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It is wrong, firstly, to think of the case being determined within 28 days. I think you have got to think about the whole of the time in which you are talking about an applicant. It is also quite dangerous to think of applicants, too. People who are taken into detention include people who have been through a process and have been applicants and may still be applicants; they also include people who did not even know they had an issue with the immigration services. Think back to the Windrush scandal. People were picked up who were perfectly entitled to be here and had not had any thought that over the last several decades they had had any problem with the immigration system, and they found themselves in detention. There is a whole range of issues to consider in terms of what is going on here.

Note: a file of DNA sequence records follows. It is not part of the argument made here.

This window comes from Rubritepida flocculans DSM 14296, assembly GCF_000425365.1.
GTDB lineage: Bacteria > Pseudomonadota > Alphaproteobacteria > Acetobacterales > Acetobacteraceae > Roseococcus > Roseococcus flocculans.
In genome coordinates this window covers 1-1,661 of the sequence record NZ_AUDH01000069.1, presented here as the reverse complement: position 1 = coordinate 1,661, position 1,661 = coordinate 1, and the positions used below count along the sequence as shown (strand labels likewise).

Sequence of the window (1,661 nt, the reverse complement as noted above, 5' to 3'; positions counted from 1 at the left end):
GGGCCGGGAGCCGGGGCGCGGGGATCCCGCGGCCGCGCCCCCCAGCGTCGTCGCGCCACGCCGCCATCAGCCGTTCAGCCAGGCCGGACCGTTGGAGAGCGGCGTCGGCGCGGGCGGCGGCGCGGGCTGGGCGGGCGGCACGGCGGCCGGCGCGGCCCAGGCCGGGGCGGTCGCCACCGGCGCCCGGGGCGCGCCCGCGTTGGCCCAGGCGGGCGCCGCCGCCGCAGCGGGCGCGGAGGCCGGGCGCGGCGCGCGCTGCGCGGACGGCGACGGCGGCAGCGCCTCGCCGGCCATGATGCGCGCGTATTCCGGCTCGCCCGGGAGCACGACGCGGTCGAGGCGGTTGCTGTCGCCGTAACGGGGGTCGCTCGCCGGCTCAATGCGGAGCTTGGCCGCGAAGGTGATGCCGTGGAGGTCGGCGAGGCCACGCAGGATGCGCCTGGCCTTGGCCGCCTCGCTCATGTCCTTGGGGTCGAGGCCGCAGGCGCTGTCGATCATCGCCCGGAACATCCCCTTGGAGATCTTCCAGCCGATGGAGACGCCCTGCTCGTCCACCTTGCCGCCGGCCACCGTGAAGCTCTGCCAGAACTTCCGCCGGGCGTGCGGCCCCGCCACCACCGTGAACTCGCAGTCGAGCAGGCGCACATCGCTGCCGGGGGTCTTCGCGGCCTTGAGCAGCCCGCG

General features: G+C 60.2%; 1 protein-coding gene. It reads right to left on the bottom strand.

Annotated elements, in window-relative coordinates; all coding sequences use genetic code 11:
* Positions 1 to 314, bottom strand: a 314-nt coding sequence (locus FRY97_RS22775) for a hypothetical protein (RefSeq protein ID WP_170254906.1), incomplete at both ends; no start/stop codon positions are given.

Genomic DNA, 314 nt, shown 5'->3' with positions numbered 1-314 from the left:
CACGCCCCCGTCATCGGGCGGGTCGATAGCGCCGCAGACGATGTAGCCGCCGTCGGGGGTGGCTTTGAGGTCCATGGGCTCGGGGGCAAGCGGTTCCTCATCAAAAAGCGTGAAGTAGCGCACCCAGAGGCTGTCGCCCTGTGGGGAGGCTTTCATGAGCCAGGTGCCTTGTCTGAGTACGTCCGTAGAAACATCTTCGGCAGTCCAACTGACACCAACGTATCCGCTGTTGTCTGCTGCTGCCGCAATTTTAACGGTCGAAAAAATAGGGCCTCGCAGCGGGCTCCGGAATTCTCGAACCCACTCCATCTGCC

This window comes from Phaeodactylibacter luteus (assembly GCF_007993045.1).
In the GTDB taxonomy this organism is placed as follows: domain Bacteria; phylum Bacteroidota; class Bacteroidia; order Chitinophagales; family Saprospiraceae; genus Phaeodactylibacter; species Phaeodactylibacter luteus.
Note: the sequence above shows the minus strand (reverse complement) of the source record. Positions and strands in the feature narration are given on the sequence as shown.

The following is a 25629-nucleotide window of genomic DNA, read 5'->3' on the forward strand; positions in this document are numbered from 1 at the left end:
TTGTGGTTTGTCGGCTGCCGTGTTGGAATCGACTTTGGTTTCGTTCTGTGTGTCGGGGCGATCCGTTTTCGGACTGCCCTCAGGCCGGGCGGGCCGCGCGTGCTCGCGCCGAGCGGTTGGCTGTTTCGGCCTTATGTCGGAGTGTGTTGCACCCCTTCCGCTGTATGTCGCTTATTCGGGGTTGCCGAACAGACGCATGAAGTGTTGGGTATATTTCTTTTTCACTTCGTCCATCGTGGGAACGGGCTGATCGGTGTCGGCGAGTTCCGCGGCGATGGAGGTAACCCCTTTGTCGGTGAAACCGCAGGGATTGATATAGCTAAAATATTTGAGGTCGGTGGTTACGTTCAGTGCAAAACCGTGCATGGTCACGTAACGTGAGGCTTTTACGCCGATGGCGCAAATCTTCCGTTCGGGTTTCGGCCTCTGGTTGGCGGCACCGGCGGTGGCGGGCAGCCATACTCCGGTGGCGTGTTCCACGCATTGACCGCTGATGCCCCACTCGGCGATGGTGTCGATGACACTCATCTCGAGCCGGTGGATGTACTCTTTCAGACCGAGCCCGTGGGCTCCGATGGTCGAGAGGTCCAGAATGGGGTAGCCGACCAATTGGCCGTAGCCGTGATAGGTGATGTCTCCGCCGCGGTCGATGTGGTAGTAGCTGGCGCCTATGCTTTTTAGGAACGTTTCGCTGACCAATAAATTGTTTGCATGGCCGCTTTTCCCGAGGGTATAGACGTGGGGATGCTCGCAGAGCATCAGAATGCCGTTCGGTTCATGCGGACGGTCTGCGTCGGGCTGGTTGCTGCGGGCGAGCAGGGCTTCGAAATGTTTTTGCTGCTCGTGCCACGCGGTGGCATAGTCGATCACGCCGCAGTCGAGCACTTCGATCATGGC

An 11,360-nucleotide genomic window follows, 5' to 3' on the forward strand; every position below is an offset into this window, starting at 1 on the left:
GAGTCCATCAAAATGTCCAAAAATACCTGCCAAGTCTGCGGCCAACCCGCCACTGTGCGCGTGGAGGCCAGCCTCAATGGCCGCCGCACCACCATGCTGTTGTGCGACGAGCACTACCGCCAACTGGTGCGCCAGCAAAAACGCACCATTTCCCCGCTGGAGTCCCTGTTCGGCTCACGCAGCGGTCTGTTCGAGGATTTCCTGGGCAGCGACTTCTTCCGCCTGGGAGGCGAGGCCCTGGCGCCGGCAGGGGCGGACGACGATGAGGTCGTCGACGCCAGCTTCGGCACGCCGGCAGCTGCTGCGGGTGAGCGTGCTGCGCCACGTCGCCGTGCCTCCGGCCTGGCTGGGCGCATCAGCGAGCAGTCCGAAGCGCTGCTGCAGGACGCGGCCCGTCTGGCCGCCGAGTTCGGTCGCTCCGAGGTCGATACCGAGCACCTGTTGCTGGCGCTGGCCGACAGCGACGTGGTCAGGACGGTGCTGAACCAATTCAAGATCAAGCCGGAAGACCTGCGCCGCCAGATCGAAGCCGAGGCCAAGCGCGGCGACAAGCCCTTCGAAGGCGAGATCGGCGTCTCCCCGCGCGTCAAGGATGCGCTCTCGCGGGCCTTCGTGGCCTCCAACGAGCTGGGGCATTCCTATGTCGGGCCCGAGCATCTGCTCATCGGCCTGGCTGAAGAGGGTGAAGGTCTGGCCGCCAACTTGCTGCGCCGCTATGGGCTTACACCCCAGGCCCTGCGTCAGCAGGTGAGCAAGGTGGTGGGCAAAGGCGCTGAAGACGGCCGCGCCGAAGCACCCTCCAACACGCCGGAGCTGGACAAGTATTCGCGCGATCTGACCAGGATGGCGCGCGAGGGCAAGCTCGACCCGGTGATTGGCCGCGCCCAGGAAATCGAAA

From our point of view, the straightforward point is that detention is supposed to be for two specific purposes only. The most important one is to effect a lawful removal. At the moment, we have large-scale routine use of a very extreme power. Going back to the first question, we have a system that clearly is not—if you want to use the word—robust enough to exercise the power fairly and sensibly, let alone humanely, for the thousands of people it is imposed on. If we had a system that was properly directed towards using such powers appropriately at the time that it was appropriate to use them, perhaps we would have a robust system. Perhaps many fewer people would end up being detained. Perhaps the smaller number of people who were detained would be those whom the system was lawfully seeking to remove and had some real potential of removing within what should be a very short period of time.